Here in L.A. it seems to occur only in the small to mid-size theatres. At Furious, many of our ensemble members have artistic and organizational leadership responsibilities. It's something we're struggling to balance effectively. How do you ensure success in one realm without negatively impacting the other? At this point while Furious still struggles to grow its budget and its audience, when neither role (artist or leader/administrator) is able to offer a living wage, everything is a little bit compromised. We're developing ways to pick up the slack for each other when we step in to work 'as an artist' and we're trying to get better at task-managing and compartmentalizing our time and efforts.

This isn't really her point, but I'll attempt to make it part of mine later. So, she goes on to write with much respect about "the rather crazy facts of an actor's life." She says:

"Choosing to be an actor makes no sense – the career is unreliable, even if you’re good you can sometimes be bad in a particular production, or you can be good but be in a bad production, or you can be good and find yourself in a bad career (not enough work, not enough money in the work you get). It’s crazy."

"And I wondered: is this the price we demand of our artists? Is this the toll we extract of those people living out their dreams? If, as a society, we grant expressiveness, eccentricity, emotional freedom to a group of people, do we insist that they trade the joy and exuberance and release for economic security and social agency? Is the deal that: you can be an actor but only at the peril of your economic well-being and social standing?"

Unfortunately, it would seem that the answer is 'yes' to these questions ... except at the highest levels of success within the theatre (and film/tv) world. In many ways we started Furious Theatre as a way to control our own destinies, as a way to live out our dreams outside the established system. The goal was to somehow afford by our own initiative the luxuries that Lavey describes herself returning to after the show closes: "a reliable income; to a place, surrounded by like-minded colleagues; and to a purpose."

However, as our fledgling company starts to evolve into a maturing organization we can start to see a line being drawn in the sand accompanied by the question, "Which do you want to be: the actor or the "Director of Development", "Marketing Director", "Managing Director", and so on? One comes with a salary and benefits in a few years from now ... the other is your dream fulfilled, accompanied by the perils Lavey describes above. We're starting to get the feeling we can't have both. Tricky stuff, but it'll be fun to come up with a way of beating this system. Optimism still reigns.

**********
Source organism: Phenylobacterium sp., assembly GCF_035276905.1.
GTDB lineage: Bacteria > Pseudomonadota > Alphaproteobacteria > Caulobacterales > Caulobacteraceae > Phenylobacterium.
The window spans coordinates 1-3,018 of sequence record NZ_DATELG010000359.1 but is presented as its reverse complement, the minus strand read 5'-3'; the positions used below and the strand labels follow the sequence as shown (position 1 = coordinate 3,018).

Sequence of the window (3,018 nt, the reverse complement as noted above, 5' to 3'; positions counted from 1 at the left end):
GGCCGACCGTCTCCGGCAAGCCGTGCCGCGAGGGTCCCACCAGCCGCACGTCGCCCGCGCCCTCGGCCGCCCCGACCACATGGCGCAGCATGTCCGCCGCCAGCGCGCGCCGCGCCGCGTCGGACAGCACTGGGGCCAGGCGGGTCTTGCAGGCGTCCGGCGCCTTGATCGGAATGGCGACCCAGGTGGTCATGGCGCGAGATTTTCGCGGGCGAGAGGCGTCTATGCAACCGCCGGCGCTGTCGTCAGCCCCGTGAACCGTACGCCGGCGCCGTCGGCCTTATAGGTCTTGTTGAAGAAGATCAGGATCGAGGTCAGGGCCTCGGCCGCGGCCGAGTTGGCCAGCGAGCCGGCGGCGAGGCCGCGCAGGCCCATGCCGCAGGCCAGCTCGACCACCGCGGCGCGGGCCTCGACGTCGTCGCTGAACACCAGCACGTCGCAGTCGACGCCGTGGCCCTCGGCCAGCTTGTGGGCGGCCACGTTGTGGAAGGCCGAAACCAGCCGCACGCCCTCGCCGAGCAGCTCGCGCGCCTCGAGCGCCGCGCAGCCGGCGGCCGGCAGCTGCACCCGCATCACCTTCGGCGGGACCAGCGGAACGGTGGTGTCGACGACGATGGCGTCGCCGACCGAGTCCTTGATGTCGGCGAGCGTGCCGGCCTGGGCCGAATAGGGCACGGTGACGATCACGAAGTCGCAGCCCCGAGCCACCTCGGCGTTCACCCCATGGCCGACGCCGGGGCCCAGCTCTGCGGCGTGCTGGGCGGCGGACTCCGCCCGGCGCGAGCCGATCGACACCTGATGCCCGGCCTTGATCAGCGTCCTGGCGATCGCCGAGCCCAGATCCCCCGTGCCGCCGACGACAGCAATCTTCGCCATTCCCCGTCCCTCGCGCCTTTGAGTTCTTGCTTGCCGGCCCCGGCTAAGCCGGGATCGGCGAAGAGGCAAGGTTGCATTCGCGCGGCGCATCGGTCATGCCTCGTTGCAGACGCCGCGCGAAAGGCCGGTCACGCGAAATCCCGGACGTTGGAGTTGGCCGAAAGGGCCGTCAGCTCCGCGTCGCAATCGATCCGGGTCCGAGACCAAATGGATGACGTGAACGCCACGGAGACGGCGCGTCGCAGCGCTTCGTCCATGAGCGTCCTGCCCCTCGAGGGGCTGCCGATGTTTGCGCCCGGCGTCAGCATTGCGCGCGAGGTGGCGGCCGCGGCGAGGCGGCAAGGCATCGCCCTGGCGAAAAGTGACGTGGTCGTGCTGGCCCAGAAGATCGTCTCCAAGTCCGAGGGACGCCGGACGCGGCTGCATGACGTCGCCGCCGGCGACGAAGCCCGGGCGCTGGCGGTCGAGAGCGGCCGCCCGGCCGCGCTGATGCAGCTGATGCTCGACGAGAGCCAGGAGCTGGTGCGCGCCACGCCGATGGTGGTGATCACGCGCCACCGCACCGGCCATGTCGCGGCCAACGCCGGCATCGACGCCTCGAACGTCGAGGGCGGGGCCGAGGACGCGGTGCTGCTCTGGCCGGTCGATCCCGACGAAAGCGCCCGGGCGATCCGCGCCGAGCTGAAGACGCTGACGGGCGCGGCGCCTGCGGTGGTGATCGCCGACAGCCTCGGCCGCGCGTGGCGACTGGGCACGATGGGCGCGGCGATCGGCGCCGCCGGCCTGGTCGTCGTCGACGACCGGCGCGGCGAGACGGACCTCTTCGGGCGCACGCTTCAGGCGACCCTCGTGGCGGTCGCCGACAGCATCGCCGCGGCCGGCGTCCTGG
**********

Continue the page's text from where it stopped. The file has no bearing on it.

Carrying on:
Read all of what Martha Lavey has to say here.

Tuesday, August 08, 2006

Crybaby

posted by Vonessa at 12:56 PM
Warning, if you haven't seen Back of the Throat yet and you are concerned about anything that might spoil the plot for you, don't read this blog.

That said, one night during the run a patron whispered "crybaby" at one of the actors on stage at the end of the play. This was said shortly after the government agents leave the battered and humiliated Khaled to "think it over". This may seem insensitive, but as all things should be, the seemingly insensitive and possibly immature comment of "crybaby" should be taken into context.

That evening we had a group of young men over from Eggleston Youth Center. Eggleston is a group home for 'at-risk' teenagers, ages 14 thru 18. Most of the young men who get placed there have had a run in with Law Enforcement at some point in time. Back of the Throat was the first piece of live theater that 14 of the 16 young men attending had ever seen. After the show the actors and director had a talk-back with the audience. After the talk-back the cast and director mingled with the audience as they all made their way out of the theatre. I was surprised when a couple of the young men from Eggleston's went out of their way to come up and talk to me. It was during these conversations I realized their 'context' of their crybaby comment.

In their enthusiasm for the play, these boys told me how similar the situation of the play was to experiences they had with police coming into their houses, pushing them around, and searching their personal things without warrants, and simultaneously treating them as if they were no better then convicted criminals. These kids did not even seem to know that their rights were being violated and certainly didn't feel they had the right to say "no." And when I asked them what they did after these incidents, they shrugged their shoulders. What can they do?